Background The life expectancy of HIV-infected individuals has increased, and there are many patients with other comorbidities and comedication, which could affect antiretroviral therapy (ART) adherence.
Purpose To investigate the effect of polypharmacy on ART adherence in patients with HIV infection, as well as to identify predictors of ART adherence.
Materials and methods A single-centre, retrospective study was conducted on HIV-infected patients who had started treatment before January 2012. The follow-up period was 12 months. The dependent variable was ART adherence and the independent variables were; sex, age, CD4, transmission risk, CDC classification, ART-naive, HIV viral load, number of hospital admissions, type of ART, comedication (≥5 prescription drugs) and risk of drug-related problems (DRP). Adherence was determined through pharmacy electronic dispensing records and the Morisky scale. Patients were considered adherent when they took ≥90% of prescribed ART in the last 12 months. The risk of DRP (categorised as high or low) was determined by a predictive tool developed by Morillo et al.1 To determine the independent variables associated with adherence, we performed a univariate logistic regression and subsequently a multivariate analysis.
Results We included 594 patients in the study (80% men, median age 47 years) of whom 75% were adherent. In the univariate analysis the variables that showed statistically significant relationships with ART adherence were: intravenous drug users (IDU), AIDS-defining condition, ART-naïve, detectable viral load, ≥1 hospital admission, PI-based regimens, high-risk DRP and polypharmacy. In the multivariate analysis, IDU (OR = 0.58; CI[0.34–0.99]; p = 0.048); ART-naïve (OR = 9.94; CI[3.69–26.79]; p < 0.001); high-risk DRP (OR = 0.41; CI[0.24–0.69]; p = 0.001) and polypharmacy (OR = 0.39; CI[0.22–0.68]; p = 0.001) were independent predictors of non-adherence to ART.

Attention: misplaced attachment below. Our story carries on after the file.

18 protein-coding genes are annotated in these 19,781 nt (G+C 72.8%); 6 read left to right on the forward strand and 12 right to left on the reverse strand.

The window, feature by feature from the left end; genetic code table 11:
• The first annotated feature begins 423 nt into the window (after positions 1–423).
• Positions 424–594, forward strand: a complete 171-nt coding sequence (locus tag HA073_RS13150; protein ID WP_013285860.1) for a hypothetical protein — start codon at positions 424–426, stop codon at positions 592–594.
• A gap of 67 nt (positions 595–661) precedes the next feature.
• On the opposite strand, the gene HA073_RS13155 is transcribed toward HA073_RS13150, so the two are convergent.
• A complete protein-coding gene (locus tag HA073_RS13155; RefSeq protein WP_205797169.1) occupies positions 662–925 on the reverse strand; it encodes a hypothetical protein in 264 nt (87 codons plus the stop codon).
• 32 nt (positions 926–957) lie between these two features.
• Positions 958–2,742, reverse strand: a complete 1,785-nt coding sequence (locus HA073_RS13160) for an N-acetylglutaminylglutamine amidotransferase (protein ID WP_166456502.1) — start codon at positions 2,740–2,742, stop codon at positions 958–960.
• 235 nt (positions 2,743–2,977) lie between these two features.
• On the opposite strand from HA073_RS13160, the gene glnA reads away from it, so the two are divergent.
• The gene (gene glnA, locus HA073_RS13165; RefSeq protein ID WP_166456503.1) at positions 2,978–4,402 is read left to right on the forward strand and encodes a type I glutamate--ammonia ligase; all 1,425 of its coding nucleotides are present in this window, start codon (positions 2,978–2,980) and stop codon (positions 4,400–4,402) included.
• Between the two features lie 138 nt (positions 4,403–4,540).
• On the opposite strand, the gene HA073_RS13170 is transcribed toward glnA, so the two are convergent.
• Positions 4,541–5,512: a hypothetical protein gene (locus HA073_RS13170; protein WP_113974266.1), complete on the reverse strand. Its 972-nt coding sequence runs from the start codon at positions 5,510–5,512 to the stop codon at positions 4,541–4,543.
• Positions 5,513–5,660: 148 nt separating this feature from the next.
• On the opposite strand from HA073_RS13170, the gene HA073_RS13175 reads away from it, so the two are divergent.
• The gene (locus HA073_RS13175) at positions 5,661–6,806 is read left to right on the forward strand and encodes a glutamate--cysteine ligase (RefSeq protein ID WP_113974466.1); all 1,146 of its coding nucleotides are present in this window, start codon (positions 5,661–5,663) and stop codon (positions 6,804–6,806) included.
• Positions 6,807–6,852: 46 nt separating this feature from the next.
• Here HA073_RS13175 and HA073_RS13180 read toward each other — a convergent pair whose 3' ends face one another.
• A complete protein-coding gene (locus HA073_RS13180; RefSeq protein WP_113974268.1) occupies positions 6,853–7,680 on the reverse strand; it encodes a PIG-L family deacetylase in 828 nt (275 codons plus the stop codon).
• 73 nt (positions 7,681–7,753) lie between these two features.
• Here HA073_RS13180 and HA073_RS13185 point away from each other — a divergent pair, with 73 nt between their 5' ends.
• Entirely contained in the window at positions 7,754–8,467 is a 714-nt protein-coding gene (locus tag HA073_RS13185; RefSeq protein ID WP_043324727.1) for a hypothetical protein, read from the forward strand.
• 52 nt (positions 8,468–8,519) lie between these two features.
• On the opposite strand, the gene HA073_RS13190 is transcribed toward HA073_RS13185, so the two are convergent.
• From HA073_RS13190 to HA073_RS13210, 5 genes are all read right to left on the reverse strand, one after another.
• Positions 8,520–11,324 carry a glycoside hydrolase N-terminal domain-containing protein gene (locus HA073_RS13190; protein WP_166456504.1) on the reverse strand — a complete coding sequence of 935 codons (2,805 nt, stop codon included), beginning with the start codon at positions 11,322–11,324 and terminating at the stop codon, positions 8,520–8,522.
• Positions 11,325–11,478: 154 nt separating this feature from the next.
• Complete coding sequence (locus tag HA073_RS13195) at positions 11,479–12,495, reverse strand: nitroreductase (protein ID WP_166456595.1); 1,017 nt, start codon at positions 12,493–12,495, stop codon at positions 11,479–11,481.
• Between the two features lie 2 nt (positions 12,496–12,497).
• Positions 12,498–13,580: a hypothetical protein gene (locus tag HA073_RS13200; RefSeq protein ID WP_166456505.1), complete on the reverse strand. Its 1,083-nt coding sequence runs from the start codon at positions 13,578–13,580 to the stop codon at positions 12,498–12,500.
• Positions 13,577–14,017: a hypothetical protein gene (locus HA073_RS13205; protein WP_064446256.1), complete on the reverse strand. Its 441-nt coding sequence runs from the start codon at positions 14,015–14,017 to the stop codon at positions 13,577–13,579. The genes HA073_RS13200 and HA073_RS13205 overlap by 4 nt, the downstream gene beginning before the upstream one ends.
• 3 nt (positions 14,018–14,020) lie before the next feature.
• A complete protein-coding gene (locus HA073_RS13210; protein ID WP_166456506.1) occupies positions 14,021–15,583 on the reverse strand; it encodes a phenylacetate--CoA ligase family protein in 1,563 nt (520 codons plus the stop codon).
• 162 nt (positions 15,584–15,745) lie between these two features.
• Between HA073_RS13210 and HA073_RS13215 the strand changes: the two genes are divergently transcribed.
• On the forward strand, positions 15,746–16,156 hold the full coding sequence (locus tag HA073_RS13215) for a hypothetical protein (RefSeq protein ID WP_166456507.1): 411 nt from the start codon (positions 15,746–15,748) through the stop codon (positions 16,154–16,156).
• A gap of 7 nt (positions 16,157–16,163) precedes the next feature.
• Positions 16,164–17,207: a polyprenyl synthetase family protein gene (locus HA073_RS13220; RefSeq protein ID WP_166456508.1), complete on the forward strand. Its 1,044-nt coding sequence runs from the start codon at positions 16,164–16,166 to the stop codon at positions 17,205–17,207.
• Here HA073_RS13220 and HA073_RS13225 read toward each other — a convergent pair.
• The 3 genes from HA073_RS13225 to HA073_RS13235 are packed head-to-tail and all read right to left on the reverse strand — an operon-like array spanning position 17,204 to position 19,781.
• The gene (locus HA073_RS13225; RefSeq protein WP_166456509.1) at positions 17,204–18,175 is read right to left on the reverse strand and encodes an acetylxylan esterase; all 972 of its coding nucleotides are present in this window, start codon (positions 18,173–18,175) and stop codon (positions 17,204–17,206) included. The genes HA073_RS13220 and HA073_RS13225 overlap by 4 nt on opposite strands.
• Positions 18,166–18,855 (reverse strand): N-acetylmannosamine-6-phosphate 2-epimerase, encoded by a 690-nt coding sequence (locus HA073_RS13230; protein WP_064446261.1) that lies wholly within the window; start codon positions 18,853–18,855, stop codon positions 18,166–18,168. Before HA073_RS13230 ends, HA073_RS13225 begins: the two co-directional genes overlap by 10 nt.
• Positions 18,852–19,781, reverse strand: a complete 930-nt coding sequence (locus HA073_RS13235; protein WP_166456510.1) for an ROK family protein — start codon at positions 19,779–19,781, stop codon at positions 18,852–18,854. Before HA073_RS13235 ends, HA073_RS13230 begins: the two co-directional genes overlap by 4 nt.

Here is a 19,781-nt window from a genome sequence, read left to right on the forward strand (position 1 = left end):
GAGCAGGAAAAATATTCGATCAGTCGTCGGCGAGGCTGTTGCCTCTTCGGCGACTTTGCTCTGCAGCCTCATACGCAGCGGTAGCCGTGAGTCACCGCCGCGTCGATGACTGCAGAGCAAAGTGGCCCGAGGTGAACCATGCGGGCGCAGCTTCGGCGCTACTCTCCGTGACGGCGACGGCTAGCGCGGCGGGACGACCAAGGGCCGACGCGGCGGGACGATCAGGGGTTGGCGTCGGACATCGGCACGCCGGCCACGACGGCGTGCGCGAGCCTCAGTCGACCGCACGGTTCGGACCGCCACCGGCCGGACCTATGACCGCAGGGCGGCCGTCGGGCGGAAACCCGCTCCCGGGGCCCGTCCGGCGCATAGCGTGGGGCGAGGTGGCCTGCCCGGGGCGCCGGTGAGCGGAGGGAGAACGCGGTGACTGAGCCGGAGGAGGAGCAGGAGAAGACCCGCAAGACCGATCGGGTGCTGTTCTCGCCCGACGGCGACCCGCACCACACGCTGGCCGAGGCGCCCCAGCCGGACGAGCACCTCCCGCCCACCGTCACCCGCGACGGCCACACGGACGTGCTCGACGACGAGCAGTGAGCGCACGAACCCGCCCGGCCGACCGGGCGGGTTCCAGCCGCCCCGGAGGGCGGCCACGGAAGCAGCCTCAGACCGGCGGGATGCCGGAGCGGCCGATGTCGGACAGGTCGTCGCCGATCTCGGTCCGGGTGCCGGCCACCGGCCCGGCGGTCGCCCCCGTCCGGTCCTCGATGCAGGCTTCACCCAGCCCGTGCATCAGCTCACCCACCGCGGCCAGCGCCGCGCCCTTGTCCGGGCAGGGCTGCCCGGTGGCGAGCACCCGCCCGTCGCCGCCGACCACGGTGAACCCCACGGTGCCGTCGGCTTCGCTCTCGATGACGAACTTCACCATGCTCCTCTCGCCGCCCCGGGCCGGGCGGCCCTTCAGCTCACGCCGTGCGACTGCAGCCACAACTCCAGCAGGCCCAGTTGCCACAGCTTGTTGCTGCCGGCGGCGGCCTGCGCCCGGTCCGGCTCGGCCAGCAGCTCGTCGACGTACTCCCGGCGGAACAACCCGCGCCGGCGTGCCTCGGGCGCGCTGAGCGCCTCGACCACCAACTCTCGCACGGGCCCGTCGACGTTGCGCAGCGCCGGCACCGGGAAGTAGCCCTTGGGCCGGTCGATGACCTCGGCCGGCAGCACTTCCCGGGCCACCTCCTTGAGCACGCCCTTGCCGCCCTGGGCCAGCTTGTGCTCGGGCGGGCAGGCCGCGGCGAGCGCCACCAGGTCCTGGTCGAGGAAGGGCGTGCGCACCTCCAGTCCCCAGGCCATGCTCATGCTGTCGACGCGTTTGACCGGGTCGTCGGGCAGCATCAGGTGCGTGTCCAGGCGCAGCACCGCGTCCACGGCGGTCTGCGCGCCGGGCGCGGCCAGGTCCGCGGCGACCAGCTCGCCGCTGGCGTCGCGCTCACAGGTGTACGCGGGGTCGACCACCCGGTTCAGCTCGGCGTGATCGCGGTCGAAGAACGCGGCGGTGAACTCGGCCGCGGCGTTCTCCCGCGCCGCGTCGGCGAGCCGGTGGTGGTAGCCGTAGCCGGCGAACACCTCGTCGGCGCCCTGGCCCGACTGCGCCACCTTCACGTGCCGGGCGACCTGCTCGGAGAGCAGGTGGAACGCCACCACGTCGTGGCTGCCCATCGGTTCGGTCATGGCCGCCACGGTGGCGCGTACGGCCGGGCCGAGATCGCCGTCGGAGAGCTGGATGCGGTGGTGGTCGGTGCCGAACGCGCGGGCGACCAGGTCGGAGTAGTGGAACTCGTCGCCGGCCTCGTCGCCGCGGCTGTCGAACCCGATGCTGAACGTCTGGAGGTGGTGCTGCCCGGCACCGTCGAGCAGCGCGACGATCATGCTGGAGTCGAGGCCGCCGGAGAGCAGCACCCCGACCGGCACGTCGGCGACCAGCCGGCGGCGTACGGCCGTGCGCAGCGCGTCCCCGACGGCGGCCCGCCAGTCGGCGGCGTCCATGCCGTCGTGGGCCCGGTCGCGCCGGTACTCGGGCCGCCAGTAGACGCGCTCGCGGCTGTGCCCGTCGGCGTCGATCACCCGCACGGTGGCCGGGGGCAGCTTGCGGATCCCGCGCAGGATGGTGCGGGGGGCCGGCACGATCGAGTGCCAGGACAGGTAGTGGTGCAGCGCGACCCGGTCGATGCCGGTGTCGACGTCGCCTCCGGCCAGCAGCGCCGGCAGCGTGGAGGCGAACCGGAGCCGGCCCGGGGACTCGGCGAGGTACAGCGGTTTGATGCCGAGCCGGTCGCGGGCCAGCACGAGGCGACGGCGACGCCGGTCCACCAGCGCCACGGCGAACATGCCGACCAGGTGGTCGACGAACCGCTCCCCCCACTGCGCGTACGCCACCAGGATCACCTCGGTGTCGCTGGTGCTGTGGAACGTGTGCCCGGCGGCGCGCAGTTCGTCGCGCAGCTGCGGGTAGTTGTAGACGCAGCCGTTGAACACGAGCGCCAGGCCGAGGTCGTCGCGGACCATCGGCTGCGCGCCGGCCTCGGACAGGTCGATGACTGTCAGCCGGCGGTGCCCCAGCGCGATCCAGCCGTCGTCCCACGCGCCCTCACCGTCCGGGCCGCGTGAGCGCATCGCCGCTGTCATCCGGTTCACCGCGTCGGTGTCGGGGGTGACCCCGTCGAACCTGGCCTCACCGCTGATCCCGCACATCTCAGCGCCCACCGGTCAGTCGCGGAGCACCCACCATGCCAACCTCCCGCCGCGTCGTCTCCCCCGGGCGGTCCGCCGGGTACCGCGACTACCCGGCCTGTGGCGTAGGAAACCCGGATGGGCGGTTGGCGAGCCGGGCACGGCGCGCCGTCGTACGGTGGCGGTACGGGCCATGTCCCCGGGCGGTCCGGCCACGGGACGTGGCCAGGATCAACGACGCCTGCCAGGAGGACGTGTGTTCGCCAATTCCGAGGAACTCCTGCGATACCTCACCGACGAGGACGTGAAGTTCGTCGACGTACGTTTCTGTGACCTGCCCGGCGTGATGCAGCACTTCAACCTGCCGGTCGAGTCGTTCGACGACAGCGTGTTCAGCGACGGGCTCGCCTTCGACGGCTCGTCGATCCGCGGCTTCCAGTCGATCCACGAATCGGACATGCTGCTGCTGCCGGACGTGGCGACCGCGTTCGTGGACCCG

Conclusions Although ART adherence is high, polypharmacy significantly reduces adherence. Similar findings have been reported by other studies.2,3 This fact justifies the key role that the pharmacist can play in adherence monitoring. Furthermore, non-treatment-naive patients, IDU and high-risk DRP are also associated with lower adherence.
Ekwunife OI, Oreh C, Ubaka CM. Concurrent use of complementary and alternative medicine with antiretroviral therapy reduces adherence to HIV medications. Int J Pharm Pract 2012;20(5):340-3
Nachega JB, Trotta MP, Nelson M, Ammassari A. Impact of metabolic complications on antiretroviral treatment adherence: clinical and public health implications. Curr HIV/AIDS Rep 2009;6(3):121-9
No conflict of interest.
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